When it comes to the arrival of our new best friend at home, we need to make sure we know as much about dog care as we can to prepare ourselves and provide them with the care they may nee,d. Remember that the more you know about the subject, the more secure you will be in providing a loving and fun home. CMM wants to help you do this, so here are some general tips for your care.
A dog’s care depends on us and starts with his safety. Although most of the time at home, you should ALWAYS have a collar and badge with your name, address, and phone number. As careful as we may be as owners, the possibility of losing it unfortunately exists and these measures increase the chance that someone will notice it is home, protect it and in fact find it safe and sound. Nowadays there is also the option of the microchip, so even though you will lose your collar, when it is scanned by a vet or shelter, your information will appear and you will be contacted.
Clean and safe home
Make sure you remove all objects that could be dangerous and remember that cleanliness is basic to a good quality of life.
Hydration is extremely important to your health and energy, you should always have clean, fresh water available.
Quality, healthy diet
Just as in humans, being overweight can have a significant effect on their health. Follow your vet’s instructions according to your breed, size, and age. Don’t forget to choose healthy prizes too. (See more about: Dog food)
See your veterinarian regularly
Your vet will provide you with all the information you need on how to care for your dog, including vaccinations, parasite control, and hygiene. Always remember to keep a copy of your health care at home or with you if you travel. It will also guide you in other decisions that you must make or issues that you do not know, if at any time you have doubts about your health, contact your vet as soon as possible and choose the one you can trust and contact in case of emergency.
Make sure he gets the exercise he needs to maintain his condition. By staying in shape, your dog will have a better chance of participating in activities that he is sure to enjoy. If you leave the house, always keep it on a leash and under control because it will be better for you and the community. (See more about Ways to stay in shape)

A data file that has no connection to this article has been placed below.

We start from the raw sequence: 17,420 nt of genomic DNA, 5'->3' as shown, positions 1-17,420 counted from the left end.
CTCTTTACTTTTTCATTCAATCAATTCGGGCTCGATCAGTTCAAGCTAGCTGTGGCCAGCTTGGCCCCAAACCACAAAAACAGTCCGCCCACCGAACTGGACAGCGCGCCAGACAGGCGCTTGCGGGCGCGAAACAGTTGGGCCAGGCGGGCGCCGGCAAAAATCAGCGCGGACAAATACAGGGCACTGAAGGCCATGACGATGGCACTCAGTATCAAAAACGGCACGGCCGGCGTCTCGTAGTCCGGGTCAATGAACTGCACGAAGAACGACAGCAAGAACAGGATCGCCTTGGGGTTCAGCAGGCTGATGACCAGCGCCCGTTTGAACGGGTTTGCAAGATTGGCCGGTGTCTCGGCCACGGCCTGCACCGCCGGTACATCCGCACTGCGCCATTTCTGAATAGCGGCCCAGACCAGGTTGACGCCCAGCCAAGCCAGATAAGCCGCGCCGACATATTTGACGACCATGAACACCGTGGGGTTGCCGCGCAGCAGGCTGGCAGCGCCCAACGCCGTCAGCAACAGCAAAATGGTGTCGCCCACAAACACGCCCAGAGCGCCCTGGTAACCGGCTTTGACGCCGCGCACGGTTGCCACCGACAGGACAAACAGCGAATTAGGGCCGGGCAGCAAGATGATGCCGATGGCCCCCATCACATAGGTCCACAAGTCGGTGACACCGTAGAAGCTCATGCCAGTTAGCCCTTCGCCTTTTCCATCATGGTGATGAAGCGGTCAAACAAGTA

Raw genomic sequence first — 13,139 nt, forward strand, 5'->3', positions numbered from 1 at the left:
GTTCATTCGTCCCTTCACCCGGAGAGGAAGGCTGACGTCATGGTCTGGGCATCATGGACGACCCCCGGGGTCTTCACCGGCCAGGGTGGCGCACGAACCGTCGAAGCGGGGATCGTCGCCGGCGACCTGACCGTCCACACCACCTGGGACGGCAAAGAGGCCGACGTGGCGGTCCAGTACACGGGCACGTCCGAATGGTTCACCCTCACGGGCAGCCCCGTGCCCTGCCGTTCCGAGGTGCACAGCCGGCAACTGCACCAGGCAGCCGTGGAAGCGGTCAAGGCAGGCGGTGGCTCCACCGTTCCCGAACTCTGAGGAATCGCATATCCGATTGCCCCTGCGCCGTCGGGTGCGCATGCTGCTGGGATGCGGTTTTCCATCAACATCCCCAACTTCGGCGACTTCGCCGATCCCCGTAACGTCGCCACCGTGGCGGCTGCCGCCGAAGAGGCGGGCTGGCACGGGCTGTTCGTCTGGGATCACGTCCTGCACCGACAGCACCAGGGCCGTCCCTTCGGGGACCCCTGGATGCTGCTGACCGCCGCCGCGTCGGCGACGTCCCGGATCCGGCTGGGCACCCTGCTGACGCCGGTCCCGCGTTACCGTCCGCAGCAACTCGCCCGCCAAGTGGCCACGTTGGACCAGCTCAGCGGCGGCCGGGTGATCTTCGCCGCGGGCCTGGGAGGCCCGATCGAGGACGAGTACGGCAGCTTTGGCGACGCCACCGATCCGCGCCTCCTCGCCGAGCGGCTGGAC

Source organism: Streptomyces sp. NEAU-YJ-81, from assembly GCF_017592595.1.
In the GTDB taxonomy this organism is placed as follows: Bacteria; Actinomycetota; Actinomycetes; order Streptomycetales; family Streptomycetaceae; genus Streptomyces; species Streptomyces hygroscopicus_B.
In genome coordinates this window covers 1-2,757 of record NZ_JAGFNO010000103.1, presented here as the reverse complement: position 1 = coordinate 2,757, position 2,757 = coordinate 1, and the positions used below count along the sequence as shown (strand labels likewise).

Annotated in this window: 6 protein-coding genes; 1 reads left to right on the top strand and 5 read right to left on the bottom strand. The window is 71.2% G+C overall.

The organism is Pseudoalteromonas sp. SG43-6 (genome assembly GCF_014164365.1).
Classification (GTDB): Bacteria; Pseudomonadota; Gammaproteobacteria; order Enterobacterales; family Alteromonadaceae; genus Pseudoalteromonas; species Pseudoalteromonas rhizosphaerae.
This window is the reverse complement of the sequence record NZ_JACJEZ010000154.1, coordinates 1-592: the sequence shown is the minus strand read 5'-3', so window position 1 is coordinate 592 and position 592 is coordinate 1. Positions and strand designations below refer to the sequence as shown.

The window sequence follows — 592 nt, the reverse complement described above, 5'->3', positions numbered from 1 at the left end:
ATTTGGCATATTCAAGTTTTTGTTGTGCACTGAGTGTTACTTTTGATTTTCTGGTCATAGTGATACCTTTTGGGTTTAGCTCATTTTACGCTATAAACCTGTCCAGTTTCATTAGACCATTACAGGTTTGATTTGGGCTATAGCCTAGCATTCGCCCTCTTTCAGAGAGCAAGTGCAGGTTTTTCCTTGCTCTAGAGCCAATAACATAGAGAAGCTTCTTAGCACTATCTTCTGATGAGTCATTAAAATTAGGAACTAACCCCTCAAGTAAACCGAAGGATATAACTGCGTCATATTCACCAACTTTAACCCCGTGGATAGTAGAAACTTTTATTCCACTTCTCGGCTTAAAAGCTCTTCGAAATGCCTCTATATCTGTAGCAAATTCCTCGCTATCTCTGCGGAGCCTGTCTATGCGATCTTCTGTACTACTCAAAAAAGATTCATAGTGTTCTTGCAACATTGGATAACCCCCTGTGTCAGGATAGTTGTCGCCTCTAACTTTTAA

Dogs are social by nature and need interaction with their owner. The quality time they will have will help you get to know your dog and understand any particular needs he may have in the future, as well as make it easier for you to recognize any early signs of distress. In addition, time spent together will help prevent future misbehaviors.
If your pet is outdoors and has a roof over their head or a house to shelter from the sun and rain, it’s a win-win situation, especially for large, very active dogs. However, dogs should never be kept outside for long periods of time and alone. As mentioned above, they need company and should spend as much time as possible with their family.
Basic training for puppies and adult dogs may be helpful. The easier it is for you to follow basic and necessary orders, the greater your chances for a long and safe life. (See more about: How to educate your dog)
Caring for a dog is not just about health, exercise, and appearance. It is also up to us to decide whether to reproduce it. If you are not interested in puppy breeding, spaying or neutering is an option. If you plan to continue breeding or are against spay/neuter for other reasons, take safety measures to avoid unwanted crossbreeding (consult your vet for options) and always consider the people you will be giving the puppies too. Consider that dogs that perform these procedures tend to live longer, are healthier and have fewer behavior problems (less dominant, markless territory, are less likely to bite or run away, among others). On the other hand, you will also be contributing to the current overpopulation and encouraging the adoption of dogs. If your problem is economic, ask your local associations about sterilization campaigns.
Not only because of bad breath or yellow teeth, many breeds are more prone to dental diseases such as gingivitis or plaque buildup. In the long term, it could cause infections that could lead to consequences such as early tooth loss and heart, liver or kidney problems. Establishes a review consultation with the veterinarian every two years.